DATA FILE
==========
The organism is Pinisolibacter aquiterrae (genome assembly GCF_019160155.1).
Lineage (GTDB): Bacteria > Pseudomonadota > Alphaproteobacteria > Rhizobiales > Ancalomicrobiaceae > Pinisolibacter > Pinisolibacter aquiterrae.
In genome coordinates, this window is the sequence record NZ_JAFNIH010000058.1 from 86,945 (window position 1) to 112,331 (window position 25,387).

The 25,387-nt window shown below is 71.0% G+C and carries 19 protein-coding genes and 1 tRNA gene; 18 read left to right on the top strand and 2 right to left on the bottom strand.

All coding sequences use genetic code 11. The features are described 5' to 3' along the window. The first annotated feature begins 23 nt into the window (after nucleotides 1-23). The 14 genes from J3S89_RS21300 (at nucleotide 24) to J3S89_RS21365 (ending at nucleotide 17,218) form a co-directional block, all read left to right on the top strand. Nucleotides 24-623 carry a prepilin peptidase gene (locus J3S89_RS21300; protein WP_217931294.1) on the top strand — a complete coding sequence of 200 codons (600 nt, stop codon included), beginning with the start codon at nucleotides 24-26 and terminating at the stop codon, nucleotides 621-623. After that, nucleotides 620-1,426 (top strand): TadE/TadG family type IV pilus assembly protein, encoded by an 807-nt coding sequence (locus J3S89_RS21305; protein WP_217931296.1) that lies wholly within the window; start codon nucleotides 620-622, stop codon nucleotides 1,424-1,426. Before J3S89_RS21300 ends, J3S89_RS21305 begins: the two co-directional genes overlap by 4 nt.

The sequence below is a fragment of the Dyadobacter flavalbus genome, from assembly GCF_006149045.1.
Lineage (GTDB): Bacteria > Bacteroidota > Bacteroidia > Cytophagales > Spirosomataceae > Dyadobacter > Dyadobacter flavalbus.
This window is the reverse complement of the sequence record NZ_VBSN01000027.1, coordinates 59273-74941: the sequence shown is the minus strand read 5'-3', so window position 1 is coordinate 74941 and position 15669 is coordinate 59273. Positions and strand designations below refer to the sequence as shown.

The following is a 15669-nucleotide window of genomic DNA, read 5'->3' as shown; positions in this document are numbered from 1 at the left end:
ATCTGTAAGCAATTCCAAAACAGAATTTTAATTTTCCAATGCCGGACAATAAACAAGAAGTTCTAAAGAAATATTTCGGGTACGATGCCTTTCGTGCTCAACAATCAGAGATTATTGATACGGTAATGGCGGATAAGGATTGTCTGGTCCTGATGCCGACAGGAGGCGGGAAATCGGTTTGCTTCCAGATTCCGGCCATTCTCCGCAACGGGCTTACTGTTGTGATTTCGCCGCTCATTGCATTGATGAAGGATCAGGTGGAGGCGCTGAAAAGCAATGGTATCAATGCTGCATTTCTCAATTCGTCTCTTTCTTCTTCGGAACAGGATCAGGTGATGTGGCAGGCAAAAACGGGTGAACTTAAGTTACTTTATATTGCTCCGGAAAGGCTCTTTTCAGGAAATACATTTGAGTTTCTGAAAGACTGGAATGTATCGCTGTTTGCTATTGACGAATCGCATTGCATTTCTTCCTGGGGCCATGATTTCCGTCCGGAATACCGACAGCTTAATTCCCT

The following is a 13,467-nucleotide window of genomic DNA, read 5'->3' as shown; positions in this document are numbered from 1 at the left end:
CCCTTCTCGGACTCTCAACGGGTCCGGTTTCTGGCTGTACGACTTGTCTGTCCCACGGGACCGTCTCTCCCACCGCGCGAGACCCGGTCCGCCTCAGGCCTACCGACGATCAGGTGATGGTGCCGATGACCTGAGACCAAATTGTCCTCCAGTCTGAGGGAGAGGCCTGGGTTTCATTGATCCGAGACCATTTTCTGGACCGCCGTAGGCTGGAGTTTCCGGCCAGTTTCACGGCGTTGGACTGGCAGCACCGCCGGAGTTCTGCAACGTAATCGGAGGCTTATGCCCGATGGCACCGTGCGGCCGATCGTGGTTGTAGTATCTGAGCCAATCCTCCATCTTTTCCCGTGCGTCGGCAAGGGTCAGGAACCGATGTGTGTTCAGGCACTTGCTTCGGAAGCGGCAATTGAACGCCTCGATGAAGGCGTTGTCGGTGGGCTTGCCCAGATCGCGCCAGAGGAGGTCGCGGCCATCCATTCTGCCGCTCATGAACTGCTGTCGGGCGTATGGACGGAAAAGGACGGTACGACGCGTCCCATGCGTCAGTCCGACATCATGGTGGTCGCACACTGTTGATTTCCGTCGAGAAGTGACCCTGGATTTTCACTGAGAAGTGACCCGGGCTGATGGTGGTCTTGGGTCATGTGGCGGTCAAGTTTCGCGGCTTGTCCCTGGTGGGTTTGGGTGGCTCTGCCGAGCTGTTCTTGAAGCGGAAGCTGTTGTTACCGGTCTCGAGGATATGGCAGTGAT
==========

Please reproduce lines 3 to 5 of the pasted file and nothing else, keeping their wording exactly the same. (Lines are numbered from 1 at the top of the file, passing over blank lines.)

In genome coordinates, this window is the sequence record NZ_JAFNIH010000058.1 from 86,945 (window position 1) to 112,331 (window position 25,387).

The 25,387-nt window shown below is 71.0% G+C and carries 19 protein-coding genes and 1 tRNA gene; 18 read left to right on the top strand and 2 right to left on the bottom strand.

All coding sequences use genetic code 11. The features are described 5' to 3' along the window. The first annotated feature begins 23 nt into the window (after nucleotides 1-23). The 14 genes from J3S89_RS21300 (at nucleotide 24) to J3S89_RS21365 (ending at nucleotide 17,218) form a co-directional block, all read left to right on the top strand. Nucleotides 24-623 carry a prepilin peptidase gene (locus J3S89_RS21300; protein WP_217931294.1) on the top strand — a complete coding sequence of 200 codons (600 nt, stop codon included), beginning with the start codon at nucleotides 24-26 and terminating at the stop codon, nucleotides 621-623. After that, nucleotides 620-1,426 (top strand): TadE/TadG family type IV pilus assembly protein, encoded by an 807-nt coding sequence (locus J3S89_RS21305; protein WP_217931296.1) that lies wholly within the window; start codon nucleotides 620-622, stop codon nucleotides 1,424-1,426. Before J3S89_RS21300 ends, J3S89_RS21305 begins: the two co-directional genes overlap by 4 nt.